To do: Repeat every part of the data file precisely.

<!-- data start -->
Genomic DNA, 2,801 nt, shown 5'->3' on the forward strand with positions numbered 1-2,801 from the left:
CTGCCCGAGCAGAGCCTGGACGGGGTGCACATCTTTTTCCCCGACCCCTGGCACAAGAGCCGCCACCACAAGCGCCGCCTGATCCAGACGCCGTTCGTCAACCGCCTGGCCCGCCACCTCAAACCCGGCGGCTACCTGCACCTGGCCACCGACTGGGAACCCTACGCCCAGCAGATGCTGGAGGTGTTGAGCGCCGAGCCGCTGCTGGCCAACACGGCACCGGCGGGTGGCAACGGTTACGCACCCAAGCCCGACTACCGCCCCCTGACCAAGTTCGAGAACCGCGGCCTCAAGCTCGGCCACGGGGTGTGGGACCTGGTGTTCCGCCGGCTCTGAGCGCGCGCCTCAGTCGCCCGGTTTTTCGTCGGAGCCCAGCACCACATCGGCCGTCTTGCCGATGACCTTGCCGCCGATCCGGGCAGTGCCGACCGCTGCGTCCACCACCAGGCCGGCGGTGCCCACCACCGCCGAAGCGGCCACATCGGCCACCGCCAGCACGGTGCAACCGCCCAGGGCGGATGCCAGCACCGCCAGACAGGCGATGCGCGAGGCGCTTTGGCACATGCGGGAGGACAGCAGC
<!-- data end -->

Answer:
Genomic DNA, 2,801 nt, shown 5'->3' on the forward strand with positions numbered 1-2,801 from the left:
CTGCCCGAGCAGAGCCTGGACGGGGTGCACATCTTTTTCCCCGACCCCTGGCACAAGAGCCGCCACCACAAGCGCCGCCTGATCCAGACGCCGTTCGTCAACCGCCTGGCCCGCCACCTCAAACCCGGCGGCTACCTGCACCTGGCCACCGACTGGGAACCCTACGCCCAGCAGATGCTGGAGGTGTTGAGCGCCGAGCCGCTGCTGGCCAACACGGCACCGGCGGGTGGCAACGGTTACGCACCCAAGCCCGACTACCGCCCCCTGACCAAGTTCGAGAACCGCGGCCTCAAGCTCGGCCACGGGGTGTGGGACCTGGTGTTCCGCCGGCTCTGAGCGCGCGCCTCAGTCGCCCGGTTTTTCGTCGGAGCCCAGCACCACATCGGCCGTCTTGCCGATGACCTTGCCGCCGATCCGGGCAGTGCCGACCGCTGCGTCCACCACCAGGCCGGCGGTGCCCACCACCGCCGAAGCGGCCACATCGGCCACCGCCAGCACGGTGCAACCGCCCAGGGCGGATGCCAGCACCGCCAGACAGGCGATGCGCGAGGCGCTTTGGCACATGCGGGAGGACAGCAGC